A baggage carousel is pictured inside the Jaisalmer Airport in desert state of Rajasthan, India, August 13, 2015. (Photo by Anindito Mukherjee/Reuters)


A dog walks past the main entrance of the Jaisalmer Airport in desert state of Rajasthan, India, August 13, 2015. (Photo by Anindito Mukherjee/Reuters)


An exit gate of the Jaisalmer Airport is pictured in desert state of Rajasthan, India, August 13, 2015. (Photo by Anindito Mukherjee/Reuters)


Departure and arrival sections are pictured at the Jaisalmer Airport in desert state of Rajasthan, India, August 13, 2015. (Photo by Anindito Mukherjee/Reuters)


Signage is displayed inside the Jaisalmer Airport in desert state of Rajasthan, India, August 13, 2015. (Photo by Anindito Mukherjee/Reuters)


Stones lie in the premises of the Jaisalmer Airport in desert state of Rajasthan, India, August 13, 2015. (Photo by Anindito Mukherjee/Reuters)


A baggage carousel is pictured inside the Jaisalmer Airport in desert state of Rajasthan, India, August 13, 2015. (Photo by Anindito Mukherjee/Reuters)


A security guard walks outside the arrival lounges at the Jaisalmer Airport in desert state of Rajasthan, India, August 13, 2015. (Photo by Anindito Mukherjee/Reuters)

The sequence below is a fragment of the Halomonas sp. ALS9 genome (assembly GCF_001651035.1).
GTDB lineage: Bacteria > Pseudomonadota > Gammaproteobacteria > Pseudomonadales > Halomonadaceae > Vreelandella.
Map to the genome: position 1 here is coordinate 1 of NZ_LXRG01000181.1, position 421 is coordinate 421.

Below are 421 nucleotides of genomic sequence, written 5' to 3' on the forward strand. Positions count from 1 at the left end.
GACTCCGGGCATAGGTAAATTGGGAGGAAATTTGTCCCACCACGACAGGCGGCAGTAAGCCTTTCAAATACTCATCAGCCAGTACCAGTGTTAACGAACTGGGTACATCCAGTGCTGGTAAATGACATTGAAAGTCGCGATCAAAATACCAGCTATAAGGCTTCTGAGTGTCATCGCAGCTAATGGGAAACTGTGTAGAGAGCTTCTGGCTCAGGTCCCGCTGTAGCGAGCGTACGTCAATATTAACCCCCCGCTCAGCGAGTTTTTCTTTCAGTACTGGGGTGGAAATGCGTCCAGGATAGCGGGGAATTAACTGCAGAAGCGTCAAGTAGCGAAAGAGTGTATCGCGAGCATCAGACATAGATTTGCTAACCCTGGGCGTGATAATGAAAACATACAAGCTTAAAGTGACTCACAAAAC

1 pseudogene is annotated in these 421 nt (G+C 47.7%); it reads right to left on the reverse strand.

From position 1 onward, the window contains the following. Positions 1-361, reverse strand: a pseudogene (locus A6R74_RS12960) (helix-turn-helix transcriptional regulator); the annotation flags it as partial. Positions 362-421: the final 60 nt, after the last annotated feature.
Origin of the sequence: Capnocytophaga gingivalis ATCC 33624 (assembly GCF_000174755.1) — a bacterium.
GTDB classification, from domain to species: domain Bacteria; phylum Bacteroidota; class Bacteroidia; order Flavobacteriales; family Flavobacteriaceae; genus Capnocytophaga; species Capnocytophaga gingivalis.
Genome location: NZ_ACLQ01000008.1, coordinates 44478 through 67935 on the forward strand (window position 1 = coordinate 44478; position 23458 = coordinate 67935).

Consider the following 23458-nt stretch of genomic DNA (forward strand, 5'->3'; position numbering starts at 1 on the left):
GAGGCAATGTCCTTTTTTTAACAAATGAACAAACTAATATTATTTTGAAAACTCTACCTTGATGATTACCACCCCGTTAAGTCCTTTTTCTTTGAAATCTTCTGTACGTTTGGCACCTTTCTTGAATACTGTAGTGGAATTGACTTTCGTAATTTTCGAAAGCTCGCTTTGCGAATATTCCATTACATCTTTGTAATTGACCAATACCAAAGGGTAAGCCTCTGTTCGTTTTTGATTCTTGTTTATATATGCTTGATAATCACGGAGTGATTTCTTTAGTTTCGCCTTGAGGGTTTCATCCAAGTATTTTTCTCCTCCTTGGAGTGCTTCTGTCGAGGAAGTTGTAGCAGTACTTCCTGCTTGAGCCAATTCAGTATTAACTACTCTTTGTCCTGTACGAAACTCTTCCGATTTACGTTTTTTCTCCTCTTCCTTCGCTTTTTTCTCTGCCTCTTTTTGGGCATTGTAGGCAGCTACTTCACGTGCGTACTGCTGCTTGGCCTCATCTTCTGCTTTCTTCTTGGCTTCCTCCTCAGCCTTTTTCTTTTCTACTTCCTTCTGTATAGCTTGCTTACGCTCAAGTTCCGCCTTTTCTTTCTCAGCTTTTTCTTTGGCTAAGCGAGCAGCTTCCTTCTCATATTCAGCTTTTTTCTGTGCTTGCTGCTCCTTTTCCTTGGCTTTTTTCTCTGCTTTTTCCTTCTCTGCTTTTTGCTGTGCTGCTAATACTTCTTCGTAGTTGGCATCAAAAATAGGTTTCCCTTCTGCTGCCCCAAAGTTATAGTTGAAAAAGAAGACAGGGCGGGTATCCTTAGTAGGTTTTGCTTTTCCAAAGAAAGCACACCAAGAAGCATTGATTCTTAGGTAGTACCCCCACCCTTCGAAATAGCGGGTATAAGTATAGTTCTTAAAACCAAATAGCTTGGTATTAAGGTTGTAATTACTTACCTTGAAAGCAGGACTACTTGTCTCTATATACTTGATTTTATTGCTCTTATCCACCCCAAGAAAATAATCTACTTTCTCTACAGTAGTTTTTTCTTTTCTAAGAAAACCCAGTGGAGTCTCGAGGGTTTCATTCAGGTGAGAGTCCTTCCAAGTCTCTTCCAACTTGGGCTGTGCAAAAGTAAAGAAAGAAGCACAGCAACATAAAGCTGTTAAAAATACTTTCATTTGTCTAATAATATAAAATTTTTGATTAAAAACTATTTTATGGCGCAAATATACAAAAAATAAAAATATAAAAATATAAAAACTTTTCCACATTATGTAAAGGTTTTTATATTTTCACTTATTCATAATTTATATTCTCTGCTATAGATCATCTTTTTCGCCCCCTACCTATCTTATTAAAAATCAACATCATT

Dust covered seats are pictured inside the lounge of the Jaisalmer Airport in desert state of Rajasthan, India, August 13, 2015. (Photo by Anindito Mukherjee/Reuters)


Signage is displayed inside the Jaisalmer Airport in desert state of Rajasthan, India, August 13, 2015. (Photo by Anindito Mukherjee/Reuters)


Bones of dead animals lie in a road outside the Jaisalmer Airport in desert state of Rajasthan, India, August 13, 2015. (Photo by Anindito Mukherjee/Reuters)


Dust covered seats are pictured inside the lounge of the Jaisalmer Airport in desert state of Rajasthan, India, August 13, 2015. (Photo by Anindito Mukherjee/Reuters)


The exterior view of arrival lounges is seen at the Jaisalmer Airport in desert state of Rajasthan, India, August 13, 2015. (Photo by Anindito Mukherjee/Reuters)


Buildings are reflected in a puddle after rains inside the premises of the Jaisalmer Airport in desert state of Rajasthan, India, August 13, 2015. (Photo by Anindito Mukherjee/Reuters)


Solar panels are seen inside the premises of the Jaisalmer Airport in desert state of Rajasthan, India, August 13, 2015. (Photo by Anindito Mukherjee/Reuters)


A signboard is seen outside the Jaisalmer Airport in desert state of Rajasthan, India, August 13, 2015. (Photo by Anindito Mukherjee/Reuters)


Satellite dishes are seen fixed on the boundary wall of the Jaisalmer Airport in desert state of Rajasthan, India, August 13, 2015. (Photo by Anindito Mukherjee/Reuters)